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US bankruptcies hit 9-year high as coronavirus-era filings continue to grow


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US bankruptcies hit 9-year high as coronavirus-era filings continue to grow

The number of corporate bankruptcies in the U.S. rose by 18 in the last two weeks, pushing the year-to-date total to a 9-year high amid the coronavirus crisis, according to an S&P Global Market Intelligence analysis.

As of Nov. 29, the year-to-date total outpaced the 579 filings in all of 2019 and exceeded the number of filings in any year since 2012. November, however, has recorded the lowest number of bankruptcies this year so far with 39 filings.

Market Intelligence's analysis is limited to public companies or private companies with public debt where either assets or liabilities at the time of the bankruptcy filing are at least $2 million. Private companies without public debt must report at least $10 million in either assets or liabilities at the time of filing.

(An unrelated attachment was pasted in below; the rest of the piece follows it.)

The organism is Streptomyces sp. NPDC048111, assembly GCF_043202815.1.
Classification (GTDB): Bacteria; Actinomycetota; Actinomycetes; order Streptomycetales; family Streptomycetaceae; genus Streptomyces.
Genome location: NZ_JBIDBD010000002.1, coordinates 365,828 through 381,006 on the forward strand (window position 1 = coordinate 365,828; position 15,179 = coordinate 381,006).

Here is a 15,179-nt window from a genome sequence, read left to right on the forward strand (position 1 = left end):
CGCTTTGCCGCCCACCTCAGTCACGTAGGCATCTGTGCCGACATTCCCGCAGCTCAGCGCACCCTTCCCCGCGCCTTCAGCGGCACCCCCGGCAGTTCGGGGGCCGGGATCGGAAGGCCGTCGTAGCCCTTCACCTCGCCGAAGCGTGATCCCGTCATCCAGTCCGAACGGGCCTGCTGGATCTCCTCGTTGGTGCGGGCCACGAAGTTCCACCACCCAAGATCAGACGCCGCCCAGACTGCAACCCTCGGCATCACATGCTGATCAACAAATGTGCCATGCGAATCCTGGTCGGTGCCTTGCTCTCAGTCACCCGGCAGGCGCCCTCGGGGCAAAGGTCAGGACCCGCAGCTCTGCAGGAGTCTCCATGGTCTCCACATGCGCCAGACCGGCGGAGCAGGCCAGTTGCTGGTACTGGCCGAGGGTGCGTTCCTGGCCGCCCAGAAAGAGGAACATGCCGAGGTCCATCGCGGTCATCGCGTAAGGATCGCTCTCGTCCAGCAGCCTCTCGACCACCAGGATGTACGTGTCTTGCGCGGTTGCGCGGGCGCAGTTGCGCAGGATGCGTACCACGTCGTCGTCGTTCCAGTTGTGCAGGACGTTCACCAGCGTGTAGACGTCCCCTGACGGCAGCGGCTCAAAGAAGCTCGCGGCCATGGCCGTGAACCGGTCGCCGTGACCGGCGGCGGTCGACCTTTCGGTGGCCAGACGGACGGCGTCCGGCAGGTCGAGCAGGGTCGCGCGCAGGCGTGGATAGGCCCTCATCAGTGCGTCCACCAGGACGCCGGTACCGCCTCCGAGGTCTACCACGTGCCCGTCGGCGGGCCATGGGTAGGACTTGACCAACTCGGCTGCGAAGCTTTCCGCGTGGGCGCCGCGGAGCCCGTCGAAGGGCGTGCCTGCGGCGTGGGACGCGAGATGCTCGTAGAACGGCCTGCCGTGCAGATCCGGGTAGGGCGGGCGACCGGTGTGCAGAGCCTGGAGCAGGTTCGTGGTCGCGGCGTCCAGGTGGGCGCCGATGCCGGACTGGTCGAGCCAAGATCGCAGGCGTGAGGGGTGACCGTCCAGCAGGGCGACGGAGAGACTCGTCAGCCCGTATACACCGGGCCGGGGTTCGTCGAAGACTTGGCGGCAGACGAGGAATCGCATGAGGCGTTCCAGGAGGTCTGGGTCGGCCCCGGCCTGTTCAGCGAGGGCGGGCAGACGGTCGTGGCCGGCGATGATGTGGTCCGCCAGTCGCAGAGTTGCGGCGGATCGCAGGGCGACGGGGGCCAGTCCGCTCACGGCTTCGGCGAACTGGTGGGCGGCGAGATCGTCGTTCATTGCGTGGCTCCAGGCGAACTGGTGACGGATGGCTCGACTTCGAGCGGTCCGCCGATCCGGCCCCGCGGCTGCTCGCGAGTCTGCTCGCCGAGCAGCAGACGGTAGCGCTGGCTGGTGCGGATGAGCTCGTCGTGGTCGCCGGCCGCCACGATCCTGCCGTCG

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Companies that went bankrupt between Nov. 16 and Nov. 29 include music product retailer Guitar Center Inc., North Carolina-based Northwest Hardwoods Inc., and healthcare company Open Medicine Institute Inc. Guitar Center was the only company that claimed more than $1 billion in both assets and liabilities during the period.

California-based Guitar Center filed a voluntary petition for reorganization under Chapter 11 on Nov. 21. Northwest Hardwoods, which manufactures and supplies hardwood lumber and decking products for furniture, cabinet, and millwork industries globally, filed a Chapter 11 petition on Nov. 23.

Open Medicine Institute, which offers healthcare services through targeted use of information and biotechnology, filed a petition for liquidation under Chapter 7 on Nov. 23.

Editor's note: This Data Dispatch is updated on a bi-weekly basis and the last edition was published Nov. 17. Market Intelligence may remove companies from this list if it discovers that their total assets and liabilities do not meet the threshold requirement for inclusion. Click here to download the charts.

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